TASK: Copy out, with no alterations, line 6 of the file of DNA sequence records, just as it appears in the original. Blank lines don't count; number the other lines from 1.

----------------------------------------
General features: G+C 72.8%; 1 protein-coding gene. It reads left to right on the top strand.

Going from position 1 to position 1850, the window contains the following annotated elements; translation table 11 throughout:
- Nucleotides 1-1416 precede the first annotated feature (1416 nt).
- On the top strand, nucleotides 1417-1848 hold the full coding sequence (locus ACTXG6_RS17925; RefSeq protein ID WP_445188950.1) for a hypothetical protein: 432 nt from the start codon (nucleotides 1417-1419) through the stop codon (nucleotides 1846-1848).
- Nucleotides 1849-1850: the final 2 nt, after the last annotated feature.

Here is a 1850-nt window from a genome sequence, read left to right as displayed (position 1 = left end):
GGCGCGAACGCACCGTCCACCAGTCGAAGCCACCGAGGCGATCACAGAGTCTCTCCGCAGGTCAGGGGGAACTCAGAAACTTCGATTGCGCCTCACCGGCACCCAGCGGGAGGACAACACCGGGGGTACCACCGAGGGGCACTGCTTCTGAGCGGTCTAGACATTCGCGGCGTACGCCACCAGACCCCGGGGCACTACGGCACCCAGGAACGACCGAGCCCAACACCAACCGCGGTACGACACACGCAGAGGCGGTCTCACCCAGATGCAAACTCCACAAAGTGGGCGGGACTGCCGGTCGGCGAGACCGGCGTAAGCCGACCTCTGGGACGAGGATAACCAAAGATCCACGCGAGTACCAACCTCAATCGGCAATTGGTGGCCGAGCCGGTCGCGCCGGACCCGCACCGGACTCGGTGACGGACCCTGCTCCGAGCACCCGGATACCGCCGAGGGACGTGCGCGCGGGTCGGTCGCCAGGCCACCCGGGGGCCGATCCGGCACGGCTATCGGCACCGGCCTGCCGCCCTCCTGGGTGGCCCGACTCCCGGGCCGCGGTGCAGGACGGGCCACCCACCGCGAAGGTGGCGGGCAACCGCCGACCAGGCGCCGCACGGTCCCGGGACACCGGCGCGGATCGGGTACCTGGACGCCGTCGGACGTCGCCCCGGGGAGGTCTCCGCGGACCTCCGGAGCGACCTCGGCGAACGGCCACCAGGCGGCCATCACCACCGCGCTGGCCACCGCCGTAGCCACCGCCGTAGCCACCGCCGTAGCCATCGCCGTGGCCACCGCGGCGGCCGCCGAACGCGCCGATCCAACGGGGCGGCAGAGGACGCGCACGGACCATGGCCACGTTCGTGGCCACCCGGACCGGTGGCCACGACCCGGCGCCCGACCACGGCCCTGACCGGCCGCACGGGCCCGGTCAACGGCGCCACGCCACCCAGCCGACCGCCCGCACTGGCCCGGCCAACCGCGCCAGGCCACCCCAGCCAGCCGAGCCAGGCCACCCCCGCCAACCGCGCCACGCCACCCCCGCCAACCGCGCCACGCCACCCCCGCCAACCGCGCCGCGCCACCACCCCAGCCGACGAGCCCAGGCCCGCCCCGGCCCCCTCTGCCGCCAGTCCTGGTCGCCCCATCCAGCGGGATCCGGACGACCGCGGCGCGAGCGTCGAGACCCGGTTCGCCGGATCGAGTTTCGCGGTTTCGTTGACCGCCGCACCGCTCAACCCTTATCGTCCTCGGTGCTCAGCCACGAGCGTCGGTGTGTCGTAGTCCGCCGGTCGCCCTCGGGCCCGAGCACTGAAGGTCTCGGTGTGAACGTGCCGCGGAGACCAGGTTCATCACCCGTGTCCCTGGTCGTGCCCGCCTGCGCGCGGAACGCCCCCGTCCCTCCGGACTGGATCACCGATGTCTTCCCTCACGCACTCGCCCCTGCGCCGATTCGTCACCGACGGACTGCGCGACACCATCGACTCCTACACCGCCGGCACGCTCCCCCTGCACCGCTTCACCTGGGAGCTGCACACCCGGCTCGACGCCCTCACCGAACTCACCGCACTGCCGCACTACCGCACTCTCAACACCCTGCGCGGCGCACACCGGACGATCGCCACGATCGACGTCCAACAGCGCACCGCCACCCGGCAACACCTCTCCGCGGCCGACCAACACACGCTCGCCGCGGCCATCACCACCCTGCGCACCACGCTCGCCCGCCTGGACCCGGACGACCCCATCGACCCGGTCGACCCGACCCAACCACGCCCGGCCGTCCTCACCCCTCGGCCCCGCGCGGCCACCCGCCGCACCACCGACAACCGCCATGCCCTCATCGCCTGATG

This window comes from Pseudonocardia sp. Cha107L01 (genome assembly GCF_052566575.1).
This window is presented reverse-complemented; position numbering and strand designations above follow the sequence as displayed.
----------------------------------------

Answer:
Here is a 1850-nt window from a genome sequence, read left to right as displayed (position 1 = left end):